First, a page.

Friday 24 January, 2014

In The Doldrums of Winter? What Better Time to Talk Tiki!

Planters Punch By Marcos Tello




We are in the depths of a Winter that has really been hitting hard, especially for my friends in the Midwest and East Coast. So what better time to talk about… Tiki drinks!? Well, yes, actually. The culture of Tiki is all about aspiring to tropical Polynesia (a fantasy one, at that)—not actually being there. […]




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We are in the depths of a Winter that has really been hitting hard, especially for my friends in the Midwest and East Coast. So what better time to talk about… Tiki drinks!? Well, yes, actually. The culture of Tiki is all about aspiring to tropical Polynesia (a fantasy one, at that)—not actually being there. So during these cold, grey months, Tiki should be on our minds more than ever.

With that mindset. Los Angeles-based bar consultant Marcos Tello (Tello Demarest Liquid Assets) held a seminar last month for many of Vegas’ top bartenders on the art of Tiki cocktails at the Cosmopolitan Resort’s Chandelier Bar. Tello’s seminar—motivated by a US Bartenders’ Guild Tiki cocktail contest coming in February--offered fascinating perspective on the strong, sweet and often silly cocktails.

Marcos Tello

Tello can go deep on the arcane of cocktail history (Know the year Lord Admiral Russell’s famous punch was created? 1694), arguably deeper than anyone but a true cocktail geek would care to know. But those of us who merely enjoy the cocktails might still appreciate them better with a little perspective. So let us offer some quick highlights:

• Tiki drinks are actually evolved from the very old tradition of punches, which morphed from punchbowl recipes to single-glass drinks during the 19th century.

• There are two acknowledged godfathers of Tiki cocktails, Ernest Raymond Beaumont Gantt (a.k.a. Donn Beach) and Victor J. Bergeron Jr. (a.k.a. Trader Vic), both of whom launched their ventures in 1934.

• According to Tello, Gantt was involved in rum-running during Prohibition, using a family yacht between his home state Louisiana and Jamaica—where he first tasted a cocktail that would later obsess him, the Planter’s Punch. He traveled the South Pacific during the same era.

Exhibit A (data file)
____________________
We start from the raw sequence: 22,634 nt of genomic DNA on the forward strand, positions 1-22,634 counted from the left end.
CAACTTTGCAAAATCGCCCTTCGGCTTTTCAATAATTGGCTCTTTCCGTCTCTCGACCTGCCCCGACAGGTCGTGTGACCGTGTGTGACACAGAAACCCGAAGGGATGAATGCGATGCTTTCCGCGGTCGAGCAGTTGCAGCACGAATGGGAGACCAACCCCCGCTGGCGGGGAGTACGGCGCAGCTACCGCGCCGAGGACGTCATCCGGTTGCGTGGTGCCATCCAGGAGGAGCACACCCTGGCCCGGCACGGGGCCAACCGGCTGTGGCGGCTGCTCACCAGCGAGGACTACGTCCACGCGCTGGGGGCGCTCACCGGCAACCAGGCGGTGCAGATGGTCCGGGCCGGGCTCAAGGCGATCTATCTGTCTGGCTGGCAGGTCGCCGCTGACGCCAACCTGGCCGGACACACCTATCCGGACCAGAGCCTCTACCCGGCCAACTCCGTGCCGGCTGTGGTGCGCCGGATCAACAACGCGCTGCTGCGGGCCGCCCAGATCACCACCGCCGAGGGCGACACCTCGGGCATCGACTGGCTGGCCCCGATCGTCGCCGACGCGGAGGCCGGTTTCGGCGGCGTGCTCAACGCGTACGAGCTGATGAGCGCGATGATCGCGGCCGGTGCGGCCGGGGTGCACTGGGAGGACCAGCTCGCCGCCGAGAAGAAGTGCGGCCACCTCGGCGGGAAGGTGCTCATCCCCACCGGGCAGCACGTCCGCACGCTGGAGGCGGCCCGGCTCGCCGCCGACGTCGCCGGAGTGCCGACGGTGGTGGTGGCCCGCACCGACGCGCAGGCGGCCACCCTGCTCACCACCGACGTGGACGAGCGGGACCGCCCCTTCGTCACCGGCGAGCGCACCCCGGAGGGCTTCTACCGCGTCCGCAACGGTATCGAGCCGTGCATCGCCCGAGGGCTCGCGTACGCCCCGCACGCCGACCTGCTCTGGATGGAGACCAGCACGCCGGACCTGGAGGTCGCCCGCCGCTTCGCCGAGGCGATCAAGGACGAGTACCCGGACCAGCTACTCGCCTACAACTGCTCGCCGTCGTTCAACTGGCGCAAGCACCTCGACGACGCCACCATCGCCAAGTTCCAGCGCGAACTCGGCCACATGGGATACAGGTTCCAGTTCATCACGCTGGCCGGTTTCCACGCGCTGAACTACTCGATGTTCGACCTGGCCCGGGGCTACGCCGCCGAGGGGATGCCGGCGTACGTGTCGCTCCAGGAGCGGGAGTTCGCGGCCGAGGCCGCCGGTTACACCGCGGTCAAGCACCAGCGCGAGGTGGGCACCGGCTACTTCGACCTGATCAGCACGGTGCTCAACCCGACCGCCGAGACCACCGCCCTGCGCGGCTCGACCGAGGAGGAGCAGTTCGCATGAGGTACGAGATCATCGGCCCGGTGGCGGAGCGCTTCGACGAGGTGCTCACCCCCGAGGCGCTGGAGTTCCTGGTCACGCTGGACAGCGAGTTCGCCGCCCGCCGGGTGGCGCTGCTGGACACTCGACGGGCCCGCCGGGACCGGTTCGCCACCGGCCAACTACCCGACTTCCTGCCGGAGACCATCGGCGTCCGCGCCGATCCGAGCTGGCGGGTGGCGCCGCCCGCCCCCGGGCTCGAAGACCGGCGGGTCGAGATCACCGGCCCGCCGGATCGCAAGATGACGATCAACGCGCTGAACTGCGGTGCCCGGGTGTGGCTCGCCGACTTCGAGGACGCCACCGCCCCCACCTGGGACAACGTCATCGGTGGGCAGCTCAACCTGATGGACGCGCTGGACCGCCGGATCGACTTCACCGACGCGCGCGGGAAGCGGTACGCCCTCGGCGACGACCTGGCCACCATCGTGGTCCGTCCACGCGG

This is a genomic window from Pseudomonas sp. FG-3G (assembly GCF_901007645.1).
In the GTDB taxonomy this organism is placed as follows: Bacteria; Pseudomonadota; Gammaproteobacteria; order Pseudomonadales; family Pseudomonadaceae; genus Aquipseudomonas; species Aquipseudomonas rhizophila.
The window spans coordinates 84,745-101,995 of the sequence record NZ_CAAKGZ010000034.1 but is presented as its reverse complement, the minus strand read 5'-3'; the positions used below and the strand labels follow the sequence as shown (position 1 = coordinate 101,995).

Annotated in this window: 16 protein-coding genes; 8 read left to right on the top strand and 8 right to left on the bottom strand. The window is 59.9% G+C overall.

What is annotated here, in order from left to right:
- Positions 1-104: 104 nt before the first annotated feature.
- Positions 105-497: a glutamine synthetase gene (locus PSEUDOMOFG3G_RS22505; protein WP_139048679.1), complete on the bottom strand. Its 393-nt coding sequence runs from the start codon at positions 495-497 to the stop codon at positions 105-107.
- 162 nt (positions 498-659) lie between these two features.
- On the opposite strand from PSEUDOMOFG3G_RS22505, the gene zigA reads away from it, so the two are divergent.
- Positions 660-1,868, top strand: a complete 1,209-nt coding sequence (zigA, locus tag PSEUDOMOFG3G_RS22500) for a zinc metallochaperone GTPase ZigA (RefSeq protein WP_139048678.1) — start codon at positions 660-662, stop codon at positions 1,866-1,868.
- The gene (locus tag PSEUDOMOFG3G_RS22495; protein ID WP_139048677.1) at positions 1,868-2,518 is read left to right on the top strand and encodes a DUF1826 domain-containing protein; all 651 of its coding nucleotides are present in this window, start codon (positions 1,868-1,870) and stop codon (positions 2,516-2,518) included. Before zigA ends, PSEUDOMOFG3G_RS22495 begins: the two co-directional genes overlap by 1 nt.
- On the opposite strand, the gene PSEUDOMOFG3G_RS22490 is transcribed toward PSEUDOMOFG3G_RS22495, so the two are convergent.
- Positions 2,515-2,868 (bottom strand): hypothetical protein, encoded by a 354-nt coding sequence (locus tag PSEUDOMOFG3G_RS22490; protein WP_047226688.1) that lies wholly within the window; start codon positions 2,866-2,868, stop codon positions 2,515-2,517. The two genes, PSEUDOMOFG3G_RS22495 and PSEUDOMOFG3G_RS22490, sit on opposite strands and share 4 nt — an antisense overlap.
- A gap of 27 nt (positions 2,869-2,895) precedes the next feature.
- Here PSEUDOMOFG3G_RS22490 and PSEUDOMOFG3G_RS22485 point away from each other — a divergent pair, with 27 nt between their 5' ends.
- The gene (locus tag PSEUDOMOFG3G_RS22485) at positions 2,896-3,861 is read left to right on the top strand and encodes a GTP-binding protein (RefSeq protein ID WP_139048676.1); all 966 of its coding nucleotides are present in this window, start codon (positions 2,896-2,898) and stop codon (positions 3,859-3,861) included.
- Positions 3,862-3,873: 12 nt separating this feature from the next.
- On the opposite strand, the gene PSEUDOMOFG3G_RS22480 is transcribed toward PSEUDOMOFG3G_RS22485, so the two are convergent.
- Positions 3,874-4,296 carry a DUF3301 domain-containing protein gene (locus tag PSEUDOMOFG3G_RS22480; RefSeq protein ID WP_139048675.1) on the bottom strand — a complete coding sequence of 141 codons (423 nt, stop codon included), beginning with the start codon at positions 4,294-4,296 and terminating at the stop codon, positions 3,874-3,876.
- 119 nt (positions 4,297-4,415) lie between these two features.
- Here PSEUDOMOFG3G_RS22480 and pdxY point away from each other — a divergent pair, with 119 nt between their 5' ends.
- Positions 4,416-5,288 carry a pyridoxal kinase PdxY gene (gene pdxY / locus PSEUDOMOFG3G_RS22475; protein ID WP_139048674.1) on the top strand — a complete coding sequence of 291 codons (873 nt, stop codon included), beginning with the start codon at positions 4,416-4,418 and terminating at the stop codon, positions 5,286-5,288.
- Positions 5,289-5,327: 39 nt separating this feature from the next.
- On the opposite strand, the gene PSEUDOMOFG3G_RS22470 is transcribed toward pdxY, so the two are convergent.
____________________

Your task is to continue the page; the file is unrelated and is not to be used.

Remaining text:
• Bergeron, by contrast, was inspired by a trip to Cuba, where his drink of fascination was the original Daquiri made at El Floridita. Subsequently, he visited pre-statehood Hawaii, where his own Polynesian fixation took hold and he renamed his Oakland, CA bar Trader Vic’s.

• Gantt/Beach, who opened the Don The Beachcomber bar in Hollywood after serving as a consultant on some Polynesian-set films, based his drinks around combining different rums, a practice he learned during Prohibition, when cheaper spirits could be improved by blending. He also adopted the Carribbean mixing maxim “one of sour, two of sweet, three of strong and four of weak” to multiple variations and restricted his original Zombie cocktails to two per person.

• Bergeron’s most famous drink the Mai Tai (Beach also claimed it) is “basically an almond Daquiri, souped-up with Curaçao” says Tello.

• Both bartenders set the Tiki template of never eliminating an ingredient, but always adding more.

• Tello boils the essentials of Tiki cocktails down to three essentials:

  1. Combing fruits and nuts—that is, fruit-based and nut/seed/kernel-based flavors or spirits. For example, Almond-based Orgeat with orange Curaçao, Almond/clove/vanilla-based Velvet Falernum with Passionfruit. Coffee and cacao are also in the seed category.
  2. Combining multiple spirits. Beach’s Zombie for example contains light Puerto Rican rum, smoky Demarara rum and herbaceous Agricole rum. “One rum can never do what three can do,” says Tello.
  3. Include an amusing garnish and/or glassware. “Tiki has a sense of humor,” he says.

• Tiki drinks don’t need to be limited to tropical flavors, nor even to containing rum, says Tello, as long as the guidelines above are followed. “There are no limits,” he says.

Planters Punch By Marcos Tello

Planters Punch By Marcos Tello

Read more about Tello Demarest Liquid Assets


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